Guest columnist Josh Silver: Northampton school budget — Let’s start with kindness, accuracy and respect

Northampton City Hall

Northampton City Hall GAZETTE FILE PHOTO


Published: 05-09-2024 9:16 AM

The debate over Northampton school funding is the latest example of the circular firing squad of the American political left. According to the loudest voices for maximum school funding, anyone who points out that the budget recently approved by the School Committee would cannibalize other city departments and/or consume most of the city’s reserve funds is attacked with disturbing vitriol.

Led by School Committee member Michael Stein, the attacks skew the facts and vilify well-intentioned public officials — with rhetoric eerily resembling the polarizing discourse at the national level led by Donald Trump. In this case the attacks are against city officials who have the difficult task of balancing competing priorities and requests to pass a budget that funds our schools and our city without bankrupting Northampton — now or in a few years.

Missing from Stein’s recent attacks is the fact that our schools received a large and temporary infusion of funds related to the pandemic between 2020 and 2024 and hired for 49 new positions, and most of that money is no longer available. Also missing is the fact that the budget recently approved by the School Committee, leaving behind a $4.8 million shortfall, would likely require massive cuts to other essential city departments.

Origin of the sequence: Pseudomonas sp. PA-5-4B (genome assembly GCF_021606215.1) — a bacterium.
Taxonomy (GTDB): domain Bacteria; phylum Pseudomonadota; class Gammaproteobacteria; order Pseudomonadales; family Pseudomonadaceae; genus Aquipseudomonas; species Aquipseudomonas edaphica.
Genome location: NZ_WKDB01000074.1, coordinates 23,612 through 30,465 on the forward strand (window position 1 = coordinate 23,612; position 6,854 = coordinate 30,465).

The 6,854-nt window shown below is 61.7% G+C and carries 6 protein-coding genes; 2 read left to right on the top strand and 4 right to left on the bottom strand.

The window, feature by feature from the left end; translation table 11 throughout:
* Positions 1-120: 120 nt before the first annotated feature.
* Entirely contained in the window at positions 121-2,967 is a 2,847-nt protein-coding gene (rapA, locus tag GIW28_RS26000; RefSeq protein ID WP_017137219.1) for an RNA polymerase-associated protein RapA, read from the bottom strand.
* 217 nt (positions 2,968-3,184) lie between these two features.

Missing, too, is the fact that the next property tax override would have to be far larger than the $2.5 million override approved by voters in 2020, risking voter rejection and, subsequently, more budget cuts. We hear about “surpluses” that don’t actually exist or are completely untouchable, such as the water and sewer reserve funds that were raised through usage fees, not taxes.

City officials who are weighing these facts are not anti-student or anti-teacher; they are elected officials making tough decisions — the very definition of policymaking. They are, without exception, people who care about public education, and do not want to cut our schools’ budgets.

Instead of acknowledging these truths, and approaching the funding debate in the spirit of collaboration and compromise, Stein insists we cannibalize other parts of the city budget, never specifying what exactly he would cut that wouldn’t jeopardize basic services or crucial programs related to climate, homelessness and our struggling downtown.

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Anyone who proposes a compromise is accused of not caring about students. Take a step back and think about how ridiculous this is. Why would anyone in our city government go out of their way to cut school budgets if it wasn’t absolutely mathematically necessary? Because they think making parents, teachers and children outraged is great politics?

If our elected leaders in the mayor’s office and on City Council have to take such a difficult step, maybe we should hear them out and fully understand their reasoning before going into attack mode.

So here we are, with a mayor and City Council taking on the difficult task of reconciling the competing needs and wants across the city, and coming up with a reasonable compromise budget that is viable and sustainable — amid attacks crafted by operatives who are skewing the facts, knowing that most people don’t have time to fact-check every assertion, and learn the fiscal and legal complexities that shape this debate.

I believe that we can be better than this. I believe there is a compromise budget possible that will cause some unwanted cuts, but will keep our schools and our city running smoothly across all departments. Crafting that budget would be more effectively achieved by each side being respectful, kind and fact-based — traits we ironically strive to imbue our kids with at home and in our schools.

We’re the adults. It starts with us.

Josh Silver lives in Florence.